Recognition for CAT

At the Computer Applications Olympiads Dinner held in Cape Town last week, Ziyaad Seedat, a grade 12 learner at the Ligbron Academy of Technology in Ermelo, Mpumalanga, was awarded the first place CoZa Cares Trophy and a gold medal.

This year’s Applications Olympiad finalists were representative of the entire country as they came from six of the nine provinces.  In the past, the Western Cape and girls dominated the Finals. This year, there were no finalists from the Western Cape and only two girls.

Ziyaad also won a scholarship to the University of Cape Town, an Apple iPad and R3 000 prize money.

The Computer Applications Olympiad is only three years old, but with 13 000 participants is already one of South Africa’s largest Olympiads. Most of the participants take Computer Application Technology (CAT) at school. This subject teaches the skills necessary to use tools like Word Processors, Spreadsheets and Databases.

Speaker after speaker pleaded with Education Authorities and Universities to give more recognition to CAT.  President Zuma has now added his voice to theirs.

Guest Speaker, Kobus van Wyk, until recently director of the Khanya Project in the Western Cape, stressed the value of CAT irrespective of study direction or future career.

The Executive Director of the Computer Society of South Africa,Tony Parry, in his address, added the voice of the ICT professionals to this.  “The CSSA cannot emphasise enough that ICT studies should start at school.”

Peter Waker, Manager of the Olympiad, expressed confidence that later this year Higher Education S.A. will announce that CAT is a designated subject; one that helps learners to gain an advantage when applying for university admission.  “Drama is a designated subject; it is inconceivable that CAT would not be” he added.

Presenting the first place trophy to Ziyaad, Fiona Wallace, CoZa Cares Manager, expressed the social responsibility organisation`s pleasure at being able to once again sponsor the Olympiad. Congratulating the young learner, Ms Wallace said, “There are certain skills vital to the future wellbeing of modern nations. CoZa Cares invests heavily in computer-related education because the ability to successfully navigate a computer screen is related to the ability to successfully navigate life. Computer skills are vital to people and to nations.”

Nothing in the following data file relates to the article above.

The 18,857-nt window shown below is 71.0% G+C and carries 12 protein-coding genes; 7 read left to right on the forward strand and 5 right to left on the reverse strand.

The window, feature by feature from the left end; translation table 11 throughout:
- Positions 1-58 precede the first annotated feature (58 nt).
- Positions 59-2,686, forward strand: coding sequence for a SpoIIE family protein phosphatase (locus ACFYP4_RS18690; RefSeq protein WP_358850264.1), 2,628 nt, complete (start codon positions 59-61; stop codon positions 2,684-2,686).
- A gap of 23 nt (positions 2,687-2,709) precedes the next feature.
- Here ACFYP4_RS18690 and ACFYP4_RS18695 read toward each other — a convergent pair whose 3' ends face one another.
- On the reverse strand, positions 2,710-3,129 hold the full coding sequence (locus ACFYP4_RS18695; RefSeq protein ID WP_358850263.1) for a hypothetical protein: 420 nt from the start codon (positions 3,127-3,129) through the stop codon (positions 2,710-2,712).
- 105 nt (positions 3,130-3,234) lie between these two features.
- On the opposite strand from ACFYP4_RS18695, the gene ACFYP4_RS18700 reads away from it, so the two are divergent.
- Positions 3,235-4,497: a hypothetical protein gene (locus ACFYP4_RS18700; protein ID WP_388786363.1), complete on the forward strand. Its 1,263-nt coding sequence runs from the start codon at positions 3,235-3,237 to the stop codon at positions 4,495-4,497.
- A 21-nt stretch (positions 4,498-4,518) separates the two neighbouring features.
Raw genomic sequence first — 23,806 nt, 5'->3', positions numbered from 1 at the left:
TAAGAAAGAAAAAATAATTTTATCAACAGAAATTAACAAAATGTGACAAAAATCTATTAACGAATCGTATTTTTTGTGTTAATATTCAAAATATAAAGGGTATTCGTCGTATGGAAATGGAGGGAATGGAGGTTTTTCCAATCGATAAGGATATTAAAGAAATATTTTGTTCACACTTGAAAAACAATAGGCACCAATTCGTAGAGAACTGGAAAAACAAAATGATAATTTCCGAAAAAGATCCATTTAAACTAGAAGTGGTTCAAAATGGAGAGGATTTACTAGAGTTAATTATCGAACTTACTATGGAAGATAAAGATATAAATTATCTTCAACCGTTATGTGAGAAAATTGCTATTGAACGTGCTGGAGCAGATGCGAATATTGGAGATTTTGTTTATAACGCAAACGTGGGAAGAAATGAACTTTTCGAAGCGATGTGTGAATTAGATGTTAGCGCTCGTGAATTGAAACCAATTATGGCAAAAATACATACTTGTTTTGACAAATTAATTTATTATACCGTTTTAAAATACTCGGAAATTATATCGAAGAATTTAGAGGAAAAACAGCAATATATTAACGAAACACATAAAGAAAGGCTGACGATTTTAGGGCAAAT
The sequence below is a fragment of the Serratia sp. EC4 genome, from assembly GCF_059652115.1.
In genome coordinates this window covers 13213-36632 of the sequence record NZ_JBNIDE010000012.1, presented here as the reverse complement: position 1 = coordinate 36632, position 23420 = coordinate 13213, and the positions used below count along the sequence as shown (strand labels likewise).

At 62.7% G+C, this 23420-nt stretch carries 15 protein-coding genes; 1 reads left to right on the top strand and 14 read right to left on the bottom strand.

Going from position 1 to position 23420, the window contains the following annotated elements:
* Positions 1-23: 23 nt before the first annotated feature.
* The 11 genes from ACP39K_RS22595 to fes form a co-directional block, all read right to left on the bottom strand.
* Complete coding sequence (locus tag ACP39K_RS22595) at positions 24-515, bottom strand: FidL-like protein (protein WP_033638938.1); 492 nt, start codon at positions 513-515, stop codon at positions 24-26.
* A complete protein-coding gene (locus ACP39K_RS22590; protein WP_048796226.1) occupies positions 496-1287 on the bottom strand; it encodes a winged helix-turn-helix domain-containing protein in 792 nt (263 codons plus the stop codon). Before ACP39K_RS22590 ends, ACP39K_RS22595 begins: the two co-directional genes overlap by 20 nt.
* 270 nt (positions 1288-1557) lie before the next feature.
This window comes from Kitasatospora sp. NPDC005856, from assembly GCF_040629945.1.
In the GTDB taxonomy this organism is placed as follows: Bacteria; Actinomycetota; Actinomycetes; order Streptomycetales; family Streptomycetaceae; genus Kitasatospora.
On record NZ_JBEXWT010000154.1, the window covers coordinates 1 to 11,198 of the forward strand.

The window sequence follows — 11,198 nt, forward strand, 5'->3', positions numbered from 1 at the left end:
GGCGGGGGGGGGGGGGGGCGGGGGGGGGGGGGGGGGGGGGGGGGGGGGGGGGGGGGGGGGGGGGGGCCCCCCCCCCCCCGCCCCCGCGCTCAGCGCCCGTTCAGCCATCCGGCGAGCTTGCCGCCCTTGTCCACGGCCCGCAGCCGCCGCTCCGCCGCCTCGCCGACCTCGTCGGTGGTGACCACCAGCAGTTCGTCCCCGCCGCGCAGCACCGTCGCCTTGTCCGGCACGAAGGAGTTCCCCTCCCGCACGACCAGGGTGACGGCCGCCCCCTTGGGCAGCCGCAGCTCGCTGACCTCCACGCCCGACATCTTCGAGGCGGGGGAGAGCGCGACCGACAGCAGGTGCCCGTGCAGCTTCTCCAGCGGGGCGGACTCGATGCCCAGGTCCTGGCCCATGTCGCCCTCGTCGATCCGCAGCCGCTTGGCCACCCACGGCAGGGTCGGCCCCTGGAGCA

Addressing the 53rd ANC National Policy Conference last week, President Zuma stressed that the need for ICT skills to enable the country to progress.

“On the skills front, many young people, especially from historically-disadvantaged backgrounds, come out of the basic education system never having been exposed to ICTs.  This impacts their performance in institutions of higher learning, as well as their ability to adapt and become competent in the use of ICTs.”

The discussion document tabled at the conference proposes that in order to have an e-literate population, e-skills should become a compulsory subject in all public schools.


While most of the participants are heading for studies that will lead them into the IT world, Ziyaad is unusual in that he intends to study Medicine next year  at the University of Cape Town.

Silver medals went to Salomè Bloem, a grade 12 learner at the Hoër Volkskool in Potchefstroom, North West Province and Michael Harrison of grade 12 at Michaelhouse in KwaZulu-Natal.  Michael will study Computer Science at the University of Cape Town next year, while Salomè will go to the North-West University to become a chartered accountant.

Bronze medals went to Lwandle Makhoba, a grade 11 learner at Horizon High School in Johannesburg, Thiolan Naidoo, also a grade 11 learner, but at the Star College in Durban, and Mpumelelo Sibiya of the Ligbron Academy of Technology in Ermelo, Mpumalanga.